Verses 44 and 45:
Ver. 44. “No man can come unto Me, except the Father which hath sent Me draw Him.”
The Manichaeans spring upon these words, saying, “that nothing lies in our own power”; yet the expression showeth that we are masters of our will. “For if a man cometh to Him,” saith some one, “what need is there of drawing?” But the words do not take away our free will, but show that we greatly need assistance. And He implieth not an unwilling(2) comer, but one enjoying much succor. Then He showeth also the manner in which He draweth; for that men may not, again, form any material idea of God, He addeth,
Ver. 46. “Not that any man hath seen God,(3) save He which is of God, He hath seen the Father.”
“How then,” saith some one, “doth the Father draw?” This the Prophet explained of old, when he proclaimed beforehand, and said,
Ver. 45. “They shall all be taught of God.” (Isa. 54:13.)
Seest thou the dignity of faith, and that not of men nor by man, but by God Himself they shall(4) learn this? And to make this assertion credible, He referred them to their prophets. “If then ‘all shall be taught of God,’ how is it that some shah not believe?” Because the words are spoken of the greater number. Besides, the prophecy meaneth not absolutely all, but all that have the will. For the teacher sitteth ready to impart what he hath to all, and pouring forth his instruction unto all.
As for Romans 8:30, you have reached conclusions which the passage does not support.
I refer you to St. John Chrysostom’s Homilies 15 and 16 on the Book of Romans, which can be found online at Wheaton’s Early Church Fathers site.
The problem is you would have us believe that the contingencies are a mere playing pretend. God tells sinners to repent, but he really does not mean it—since they will only repent if he makes them repent, and if he does not, they cannot.
CP: Who ever said He doesn’t mean it? The point you’re missing is that all sinners refuse to obey (Rom. 8:7-8; Jn. 6:44, 65). But in the case of the elect, He intervenes to assure their salvation. That’s grace. He is not obligated to show the same grace to all.
FJ: How can a call to repentance have any meaning without the means to respond being provided? God knows what man is capable of. If man cannot repent unless he provides them with the irresistible impulse to do so, how can God command those to repent whom he has no intention of seeing repent?
CP: In fact, as I have suggested before, your objection works more effectively against your own view than against mine. After all, whether we are Calvinist or Arminian (or EO), we will affirm that God does command all men to believe. Yet you yourself acknowledge that He declines to do what He could do—He does not intervene to give unbelieving sinners new hearts of faith.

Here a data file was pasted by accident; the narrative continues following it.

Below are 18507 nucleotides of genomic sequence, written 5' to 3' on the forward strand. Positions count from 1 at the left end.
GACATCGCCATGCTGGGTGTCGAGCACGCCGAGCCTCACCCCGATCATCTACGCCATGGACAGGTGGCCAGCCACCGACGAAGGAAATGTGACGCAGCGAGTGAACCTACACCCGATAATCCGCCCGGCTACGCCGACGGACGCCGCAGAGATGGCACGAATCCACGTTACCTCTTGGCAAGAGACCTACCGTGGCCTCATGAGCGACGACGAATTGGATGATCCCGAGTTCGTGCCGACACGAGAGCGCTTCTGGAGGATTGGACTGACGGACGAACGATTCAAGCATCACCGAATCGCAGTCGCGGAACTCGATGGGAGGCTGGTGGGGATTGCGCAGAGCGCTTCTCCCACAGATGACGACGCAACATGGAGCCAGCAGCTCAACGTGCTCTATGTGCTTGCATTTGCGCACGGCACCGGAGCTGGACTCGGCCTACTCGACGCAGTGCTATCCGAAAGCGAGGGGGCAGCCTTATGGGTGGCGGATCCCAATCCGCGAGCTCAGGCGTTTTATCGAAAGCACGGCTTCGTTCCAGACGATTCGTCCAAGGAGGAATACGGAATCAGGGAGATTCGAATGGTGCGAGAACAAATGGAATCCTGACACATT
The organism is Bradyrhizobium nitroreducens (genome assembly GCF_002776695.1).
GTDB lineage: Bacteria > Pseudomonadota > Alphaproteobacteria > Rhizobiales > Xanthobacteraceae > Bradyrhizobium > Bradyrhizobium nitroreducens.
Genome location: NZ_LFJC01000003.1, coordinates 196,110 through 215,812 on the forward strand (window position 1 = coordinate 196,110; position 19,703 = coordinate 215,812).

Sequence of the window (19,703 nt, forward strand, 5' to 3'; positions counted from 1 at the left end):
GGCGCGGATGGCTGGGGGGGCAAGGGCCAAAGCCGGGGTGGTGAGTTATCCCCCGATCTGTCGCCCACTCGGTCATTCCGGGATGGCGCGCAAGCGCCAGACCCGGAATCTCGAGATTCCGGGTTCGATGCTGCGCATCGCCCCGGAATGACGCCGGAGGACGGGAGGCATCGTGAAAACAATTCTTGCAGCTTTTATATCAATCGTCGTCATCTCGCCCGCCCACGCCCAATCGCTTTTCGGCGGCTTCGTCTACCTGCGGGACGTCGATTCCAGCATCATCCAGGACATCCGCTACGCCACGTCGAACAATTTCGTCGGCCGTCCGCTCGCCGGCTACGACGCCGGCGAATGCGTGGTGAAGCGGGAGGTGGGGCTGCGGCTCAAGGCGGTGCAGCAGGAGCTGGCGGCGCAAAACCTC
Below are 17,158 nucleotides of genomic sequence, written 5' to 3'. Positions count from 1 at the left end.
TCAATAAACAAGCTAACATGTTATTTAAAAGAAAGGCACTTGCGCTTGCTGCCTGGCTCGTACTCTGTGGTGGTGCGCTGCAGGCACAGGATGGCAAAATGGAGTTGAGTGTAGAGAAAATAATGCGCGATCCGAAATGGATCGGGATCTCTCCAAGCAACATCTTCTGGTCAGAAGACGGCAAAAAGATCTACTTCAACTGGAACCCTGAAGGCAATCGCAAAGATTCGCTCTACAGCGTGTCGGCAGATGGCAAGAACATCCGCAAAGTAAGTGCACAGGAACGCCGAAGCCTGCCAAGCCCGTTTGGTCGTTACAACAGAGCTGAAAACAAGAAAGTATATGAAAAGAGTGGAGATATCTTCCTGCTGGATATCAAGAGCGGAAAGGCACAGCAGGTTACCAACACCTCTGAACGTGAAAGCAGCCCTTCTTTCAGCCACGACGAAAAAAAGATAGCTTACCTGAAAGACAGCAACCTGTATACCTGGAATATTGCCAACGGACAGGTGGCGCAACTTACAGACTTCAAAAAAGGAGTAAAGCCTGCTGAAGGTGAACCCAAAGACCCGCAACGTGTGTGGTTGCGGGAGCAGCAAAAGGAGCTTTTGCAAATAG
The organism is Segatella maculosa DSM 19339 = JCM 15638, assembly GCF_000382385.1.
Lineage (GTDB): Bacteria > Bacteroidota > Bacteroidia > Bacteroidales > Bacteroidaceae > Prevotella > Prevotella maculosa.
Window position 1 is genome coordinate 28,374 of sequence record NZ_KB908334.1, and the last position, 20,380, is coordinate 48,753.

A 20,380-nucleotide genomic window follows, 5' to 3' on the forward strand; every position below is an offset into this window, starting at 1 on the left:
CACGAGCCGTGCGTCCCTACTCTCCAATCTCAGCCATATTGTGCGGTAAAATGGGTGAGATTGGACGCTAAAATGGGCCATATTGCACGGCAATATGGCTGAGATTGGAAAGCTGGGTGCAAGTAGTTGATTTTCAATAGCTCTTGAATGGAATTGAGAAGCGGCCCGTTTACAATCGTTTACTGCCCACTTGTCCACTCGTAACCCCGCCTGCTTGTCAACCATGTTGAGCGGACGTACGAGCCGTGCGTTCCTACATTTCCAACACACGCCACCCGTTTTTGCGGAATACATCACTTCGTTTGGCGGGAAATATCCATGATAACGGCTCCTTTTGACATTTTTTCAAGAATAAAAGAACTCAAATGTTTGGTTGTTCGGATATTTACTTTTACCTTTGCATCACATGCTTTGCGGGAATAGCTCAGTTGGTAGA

FJ: I say that he makes no one believe, though he would enable all men to believe and repent if only they would accept what He freely offers.
CP: So how does the Arminian god escape the charge that He either doesn’t mean what He says, or else is impotent?
FJ: Your conclusions have not been demonstrated to have any validity.
CP: Again we return to the real issue: the objection you have raised is tantamount to a denial of either the omnipotence or the goodness of God.
FJ: It is only a denial of omnipotence if one assumes that to be omnipotent, one must do all that one possibly could do. But as you know, the root word in omnipotent, is the same as in the word “potential.”
CP: I’m particularly interested in how you believe foreknowledge absolves God from the charge that He is responsible for evil. If Calvinism makes God responsible for evil (as you have repeatedly suggested), how does your view rescue the Almighty from a similar blame? If He knew evil would occur and permitted it anyway—even though he could have avoided it—how is He exculpated from responsibility in your view?
FJ: God predestines according to foreknowledge and His eternal purposes. Part of His eternal purpose is that Man would love Him of his own free will, and not by any necessity. Those that respond to God’s grace are foreknown and predestined to be heirs of Salvation, according to God’s eternal purposes. Those that reject God’s grace, are foreknown, and are accordingly appointed unto damnation. Those that reject God’s grace are therefore, justly condemned.
For some reason, you think that this cooperation would mean that man merits his salvation. But if some ransomed prisoners choose to stay with their captors, while other choose to be free, no one would say that those thus freed had merited their release.
There you have it! I think both sides represented their views well, so it shouldn’t be necessary to argue the points again. What many of us would be interested in hearing is how you interacted with the arguments. If you are a Calvinist or an Arminian, were there any arguments from the other point of view that you felt deserved consideration? If you are undecided, did you find one view more compelling that the other? Feel free to share your thoughts with the rest of us. Read Part 1 Here and Part 2 Here.
To read more of Father Whitefords writings, go here.
For another interesting discussion on a topic you may have always assumed could not be challenged, see our series of articles called “A Compelling Argument AGAINST Sola Scriptura (Scripture Alone)
Posted on December 2, 2011, in Christianity, Contemporary Church Culture, Early Church History, The Christian Life, Theology and tagged Arminianism, Calvinism, christianity, early church history, Eastern Orthodox, faith, free will, John Piper, Not For itching Ears, Protestant, TULIP. Bookmark the permalink. 3 Comments.